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Paper Prototyping the Interactions with a Memory Tree

The interaction between people with their memory trees plays an important role in this project. To figure out whether or not my proposed solution for the memory tree interface made sense, I did some participatory design using a paper prototype.

The Toolkit
My participatory design toolkit consisted of the following:

  • Memory Tree – various sizes to simulate growth
  • Memory Labels – annotate what memory each memory branch represents
  • Accessible Memories
  • Inaccessible Memories
  • Branches – used to group memories and to connect to other relevant memories left behind by others
Paper prototype toolkit for participatory design

Paper prototype toolkit for participatory design1

Process
After briefly explaining the scenario, I gave each participant the following tasks:

  1. Populate the tree with a couple of memories using the toolkit provided.
  2. How would you respond to a memory left behind by someone else?
  3. What happens to a person’s memory tree when you tag that person to a memory in your tree?

Findings with Dave
Dave approached the prototype with the idea that his memories would be broken down into the following hierarchy:

  1. location (tree)
  2. spaces (branch)
  3. memories (leaves)

The first example he cited that happened to fit this model was his parent’s home. This was a result of me forgetting to mention that this takes place within the context of a city where not all locations have well-defined spaces. Nevertheless, he proceeded and the following insights were a result of the exercise:

  • This approach of breaking down a memory becomes complex instantly. It’s no longer a tree of memories, but a web of branches. Too many tiers to deal with. The example that was brought up, house > room > toy box > toy. It’s like the reversal of a memory palace.
  • Does turning off memories after accessing them an attempt to get people to look at all other available memories?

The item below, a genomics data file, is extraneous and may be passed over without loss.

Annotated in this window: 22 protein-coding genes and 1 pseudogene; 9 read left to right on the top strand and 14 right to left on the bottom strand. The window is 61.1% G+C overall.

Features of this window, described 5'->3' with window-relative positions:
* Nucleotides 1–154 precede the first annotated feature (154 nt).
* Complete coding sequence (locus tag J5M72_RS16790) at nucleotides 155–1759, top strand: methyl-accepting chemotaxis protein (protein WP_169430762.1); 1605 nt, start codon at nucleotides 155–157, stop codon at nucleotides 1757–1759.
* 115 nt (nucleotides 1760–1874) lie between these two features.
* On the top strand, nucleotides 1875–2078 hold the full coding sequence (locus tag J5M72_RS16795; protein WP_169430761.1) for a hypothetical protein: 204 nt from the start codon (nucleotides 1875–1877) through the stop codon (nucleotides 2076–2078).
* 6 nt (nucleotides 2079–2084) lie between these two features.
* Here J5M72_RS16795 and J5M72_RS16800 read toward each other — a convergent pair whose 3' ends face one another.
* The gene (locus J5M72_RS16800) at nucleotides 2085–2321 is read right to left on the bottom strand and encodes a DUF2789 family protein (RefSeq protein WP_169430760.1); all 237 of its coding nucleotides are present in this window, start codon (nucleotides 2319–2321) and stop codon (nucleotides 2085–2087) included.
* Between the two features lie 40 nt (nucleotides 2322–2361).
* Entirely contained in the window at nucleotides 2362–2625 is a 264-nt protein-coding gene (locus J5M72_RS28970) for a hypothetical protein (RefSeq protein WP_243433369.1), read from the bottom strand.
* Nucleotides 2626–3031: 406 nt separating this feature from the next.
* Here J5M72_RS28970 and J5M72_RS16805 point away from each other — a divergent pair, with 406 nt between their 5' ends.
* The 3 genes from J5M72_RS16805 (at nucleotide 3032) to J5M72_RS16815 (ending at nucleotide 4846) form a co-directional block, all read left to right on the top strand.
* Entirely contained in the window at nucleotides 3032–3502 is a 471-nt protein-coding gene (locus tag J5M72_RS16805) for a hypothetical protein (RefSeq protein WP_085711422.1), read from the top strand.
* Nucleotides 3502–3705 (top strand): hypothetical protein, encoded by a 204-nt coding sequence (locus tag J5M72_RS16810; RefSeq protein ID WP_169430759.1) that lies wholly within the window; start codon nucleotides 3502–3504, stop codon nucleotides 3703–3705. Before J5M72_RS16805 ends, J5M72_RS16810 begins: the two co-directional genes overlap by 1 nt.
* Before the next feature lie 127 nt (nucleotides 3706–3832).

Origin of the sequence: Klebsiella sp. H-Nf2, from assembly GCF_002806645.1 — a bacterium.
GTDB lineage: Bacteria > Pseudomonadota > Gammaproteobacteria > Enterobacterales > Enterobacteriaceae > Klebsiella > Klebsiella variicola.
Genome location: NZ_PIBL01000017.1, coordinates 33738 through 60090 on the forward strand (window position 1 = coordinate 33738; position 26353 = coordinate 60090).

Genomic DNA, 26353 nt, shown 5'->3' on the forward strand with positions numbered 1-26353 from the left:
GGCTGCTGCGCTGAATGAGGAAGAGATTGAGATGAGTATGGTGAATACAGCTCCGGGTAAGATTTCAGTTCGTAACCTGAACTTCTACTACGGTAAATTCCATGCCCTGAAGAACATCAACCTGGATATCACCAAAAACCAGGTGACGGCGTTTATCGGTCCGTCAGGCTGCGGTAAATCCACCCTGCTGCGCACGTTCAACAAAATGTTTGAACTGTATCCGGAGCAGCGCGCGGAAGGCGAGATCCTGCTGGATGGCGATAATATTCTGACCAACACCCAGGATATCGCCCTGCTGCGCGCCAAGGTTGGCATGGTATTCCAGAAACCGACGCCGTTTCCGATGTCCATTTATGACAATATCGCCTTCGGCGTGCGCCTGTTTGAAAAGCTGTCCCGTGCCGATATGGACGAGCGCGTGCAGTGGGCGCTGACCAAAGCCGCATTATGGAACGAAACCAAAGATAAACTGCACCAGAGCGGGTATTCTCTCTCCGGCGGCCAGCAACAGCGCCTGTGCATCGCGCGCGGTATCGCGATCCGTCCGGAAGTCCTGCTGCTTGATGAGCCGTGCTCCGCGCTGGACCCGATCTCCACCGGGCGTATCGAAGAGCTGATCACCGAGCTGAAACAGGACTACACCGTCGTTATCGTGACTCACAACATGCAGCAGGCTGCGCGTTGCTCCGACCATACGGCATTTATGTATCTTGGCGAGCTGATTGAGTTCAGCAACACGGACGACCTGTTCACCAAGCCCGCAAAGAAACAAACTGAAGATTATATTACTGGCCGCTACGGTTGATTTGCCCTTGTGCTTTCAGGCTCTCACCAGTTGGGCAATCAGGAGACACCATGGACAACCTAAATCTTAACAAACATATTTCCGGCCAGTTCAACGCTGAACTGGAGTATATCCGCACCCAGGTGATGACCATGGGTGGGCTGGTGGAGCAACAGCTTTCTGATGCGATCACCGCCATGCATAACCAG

• It’s very important to establish and visualize which branch is the original branch that all subsequent branches are branching off of.
  • How can turning on and off memories create a conversation between people tagged to a memory?
Dave breaking down his memories by location, space, and memory

Dave breaking down his memories by location, space, and memory

For Dave, trunk = house, branch = room, memory = power climbing truck

For Dave, trunk = house, branch = room, memory = power climbing truck

Findings with Will

  • It’s important to clarify that everyone has their own Story Forest.
  • Why would someone want to access their memory again if they’ve accessed it already? What if we make a memory inaccessible for a year after accessing it?
Most of what Will did aligned with my original solution

Most of what Will did aligned with my original solution

Sub-branches are formed as a result of the triggers present in the original memory

Sub-branches are formed as a result of the triggers present in the original memory

Wrapping It Up
I realized that during this exercise, it was really important to clarify that each person has their own Story Forest. While a person can create trees and memories in their own forest, other people can also contribute to that person’s forest by tagging them in their own memories.

How a shared memory in a person's forest contributes to another person's forest

How a shared memory in a person's forest contributes to another person's forest

Also, since each person has their own Story Forest, the accessibility of memories of one forest are independent from another. Continuing from the example above, after I view the memory that my brother indirectly added (step 3-4) to my tree via tagging, I would not be able to access that memory for another year. Meanwhile, this would not affect the accessibility of the memory on my brother’s tree.

Overall, I think the interaction between people and their Story Forests (as seen above) creates a support structure that motivates and incentivizes them to help each other to achieve their goals. This conclusion would not have been possible if it weren’t for Dave and Will asking about how one’s action affected another.

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  • 17 Mar 2011

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